The devices that Ives introduced into his music – atonality, polytonality, dissonance, multiple rhythms, jazz, collage – were way in advance of the Stravinskys, Schoenbergs and Debussys of this world.
Explore Charles Ives's life and music...
'He plunged ahead solely on the basis of his ear, his stamina, his conviction, his talent and his need to create' (John McClure,
Gramophone, April 1967)... Read more
Charles Ives left his
Concord Sonata for solo piano unfinished for a reason. But what that reason was remains unclear – which, says Philip Clark, presents a challenge to pianists who tackle the work on record... Read more
Many of Ives's works present unique challenges for the performers brave and dedicated enough to tackle them, let alone commit them to disc. Here are some of the finest Ives recordings in the catalogue...
Read more Full Biography
What an extraordinary man Ives was – and what extraordinary music! One can only sit back and wonder at his stubbornness, the way he expressed his personal vision and refused to be tied to any received wisdom. The devices that he introduced into his music – atonality, polytonality, dissonance, multiple rhythms, jazz, collage – were way in advance of the Stravinskys, Schoenbergs and Debussys of this world. They arrived at their own answers later and their music was widely performed; not so Ives – most of his music was not performed until the 1950s. Only then could it be seen by how much he had been ahead of his time. His stream-of-consciousness technique has been compared with the James Joyce of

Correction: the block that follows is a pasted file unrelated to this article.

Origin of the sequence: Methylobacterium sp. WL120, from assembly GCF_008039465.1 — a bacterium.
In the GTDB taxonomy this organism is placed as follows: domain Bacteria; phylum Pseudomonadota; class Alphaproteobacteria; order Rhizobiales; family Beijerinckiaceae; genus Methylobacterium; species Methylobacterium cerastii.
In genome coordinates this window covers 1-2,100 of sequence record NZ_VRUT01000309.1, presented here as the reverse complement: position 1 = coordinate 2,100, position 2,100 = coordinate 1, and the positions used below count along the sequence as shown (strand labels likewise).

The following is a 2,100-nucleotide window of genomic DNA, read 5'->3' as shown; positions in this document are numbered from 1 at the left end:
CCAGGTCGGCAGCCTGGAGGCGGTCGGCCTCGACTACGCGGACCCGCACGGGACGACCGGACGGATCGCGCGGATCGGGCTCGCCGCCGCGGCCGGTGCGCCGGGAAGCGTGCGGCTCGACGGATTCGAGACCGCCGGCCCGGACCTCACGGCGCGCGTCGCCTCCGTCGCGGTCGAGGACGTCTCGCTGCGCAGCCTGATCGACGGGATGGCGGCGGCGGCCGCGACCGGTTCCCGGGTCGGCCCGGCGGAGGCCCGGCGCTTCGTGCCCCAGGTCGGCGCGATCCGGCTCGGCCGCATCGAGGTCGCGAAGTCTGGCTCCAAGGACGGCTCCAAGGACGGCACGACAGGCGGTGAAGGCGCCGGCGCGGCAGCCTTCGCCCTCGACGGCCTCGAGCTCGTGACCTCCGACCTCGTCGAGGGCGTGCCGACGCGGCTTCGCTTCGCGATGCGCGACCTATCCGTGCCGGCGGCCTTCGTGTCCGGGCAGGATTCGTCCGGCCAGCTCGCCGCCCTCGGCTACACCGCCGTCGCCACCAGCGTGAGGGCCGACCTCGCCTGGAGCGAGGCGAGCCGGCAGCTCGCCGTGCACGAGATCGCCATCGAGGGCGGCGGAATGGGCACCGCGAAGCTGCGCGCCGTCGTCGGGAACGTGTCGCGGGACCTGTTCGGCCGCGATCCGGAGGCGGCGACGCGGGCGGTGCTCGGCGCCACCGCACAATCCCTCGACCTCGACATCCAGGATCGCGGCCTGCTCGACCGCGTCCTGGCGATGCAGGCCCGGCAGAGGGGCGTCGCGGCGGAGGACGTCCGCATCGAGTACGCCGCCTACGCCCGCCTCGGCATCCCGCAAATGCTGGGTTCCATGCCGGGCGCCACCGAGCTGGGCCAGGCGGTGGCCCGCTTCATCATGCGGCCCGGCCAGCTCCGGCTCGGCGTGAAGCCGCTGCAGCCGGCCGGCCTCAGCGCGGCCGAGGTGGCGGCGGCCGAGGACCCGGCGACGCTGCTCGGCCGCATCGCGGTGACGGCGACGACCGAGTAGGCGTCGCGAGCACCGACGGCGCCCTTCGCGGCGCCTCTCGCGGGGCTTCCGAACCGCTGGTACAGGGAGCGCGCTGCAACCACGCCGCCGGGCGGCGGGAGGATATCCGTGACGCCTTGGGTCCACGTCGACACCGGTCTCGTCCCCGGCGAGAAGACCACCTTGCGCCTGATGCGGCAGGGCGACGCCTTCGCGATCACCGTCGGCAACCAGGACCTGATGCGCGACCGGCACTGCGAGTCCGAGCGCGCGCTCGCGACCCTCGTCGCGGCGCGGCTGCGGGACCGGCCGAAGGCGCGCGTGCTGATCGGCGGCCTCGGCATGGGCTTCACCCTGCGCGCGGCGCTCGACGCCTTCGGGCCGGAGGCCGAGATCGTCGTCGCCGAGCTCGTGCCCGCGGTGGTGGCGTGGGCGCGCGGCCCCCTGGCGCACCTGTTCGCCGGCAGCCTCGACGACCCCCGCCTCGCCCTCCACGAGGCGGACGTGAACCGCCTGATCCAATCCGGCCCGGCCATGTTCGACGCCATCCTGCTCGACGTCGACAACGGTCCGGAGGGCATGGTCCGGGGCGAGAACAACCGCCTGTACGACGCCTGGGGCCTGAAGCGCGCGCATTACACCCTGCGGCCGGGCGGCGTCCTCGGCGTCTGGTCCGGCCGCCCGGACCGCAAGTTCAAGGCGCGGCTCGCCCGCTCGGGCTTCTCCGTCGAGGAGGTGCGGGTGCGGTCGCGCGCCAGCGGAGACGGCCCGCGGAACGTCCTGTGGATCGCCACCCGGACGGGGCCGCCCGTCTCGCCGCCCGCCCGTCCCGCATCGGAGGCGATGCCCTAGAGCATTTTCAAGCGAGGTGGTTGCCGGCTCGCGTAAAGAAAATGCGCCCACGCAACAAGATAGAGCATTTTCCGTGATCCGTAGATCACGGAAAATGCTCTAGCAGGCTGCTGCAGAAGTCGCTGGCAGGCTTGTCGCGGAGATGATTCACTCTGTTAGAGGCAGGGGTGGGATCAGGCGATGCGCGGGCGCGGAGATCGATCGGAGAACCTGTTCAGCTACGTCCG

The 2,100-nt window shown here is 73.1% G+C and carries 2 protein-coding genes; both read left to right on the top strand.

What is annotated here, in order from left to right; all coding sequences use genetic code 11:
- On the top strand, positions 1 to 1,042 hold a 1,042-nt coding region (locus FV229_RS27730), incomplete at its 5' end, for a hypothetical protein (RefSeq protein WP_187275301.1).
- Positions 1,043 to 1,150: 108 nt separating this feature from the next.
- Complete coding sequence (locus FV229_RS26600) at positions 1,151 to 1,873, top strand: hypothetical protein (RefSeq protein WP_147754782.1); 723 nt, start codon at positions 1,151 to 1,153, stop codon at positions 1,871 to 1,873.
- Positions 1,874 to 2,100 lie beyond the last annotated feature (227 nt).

Ulysses and Finnegans Wake (though Ives anticipated Joyce in this too).
Where did it come from? His father, mostly – a remarkable band-leader who encouraged his son to ‘open his ears’ and listen to the noise made by two military bands playing different marches simultaneously, to note the out-of-tune singing of hymns in church: in other words to accept natural dissonance, not dismiss it. He even encouraged Ives to sing ‘Swanee’ in a different key to the one in which it was being played on the piano. The young Ives began to experiment, writing in a combination of several keys, first as a spoof, then as a serious proposition. No wonder his teacher at Yale was baffled by someone to whom Chopin was ‘soft…with a skirt on’, Mozart was merely ‘effeminate’, Debussy ‘should have sold newspapers for a living’. (He had higher opinions only of Bach, Beethoven, Schumann and Brahms.)
After graduating, Ives, with assured unpredictability, went into insurance. In 1907 he established the firm of Ives and Myrick (afterwards Mutual of New York) and he proved an exceptionally able businessman, for he ended up a millionaire. When, in 1918, he suffered a massive heart attack and was no longer able to work (diabetes added to the complications), he was able to publish at his own expense some of the vast amount of music he had written ‘out of office hours’ and distribute it free to interested parties. Few people were aware of his double life and Ives made no effort to procure performances of his work – he knew he had no hope of commercial success. When his music was performed, he appeared to be indifferent. By 1930 he had all but stopped composing.
He retired to his farm in Connecticut, becoming increasingly reclusive – he never went to concerts and did not have a record player or radio. Gradually, more of his music began to be played (his Third Symphony, written in 1903, won a Pulitzer Prize in 1947) but it was only after his death that his real achievements were recognised and, indeed, he has become something of a cult figure, an example to any composer who feels faint-hearted in following his instincts and developing independent musical thought. ‘Ivesian’ has entered the language to describe a certain kind of music.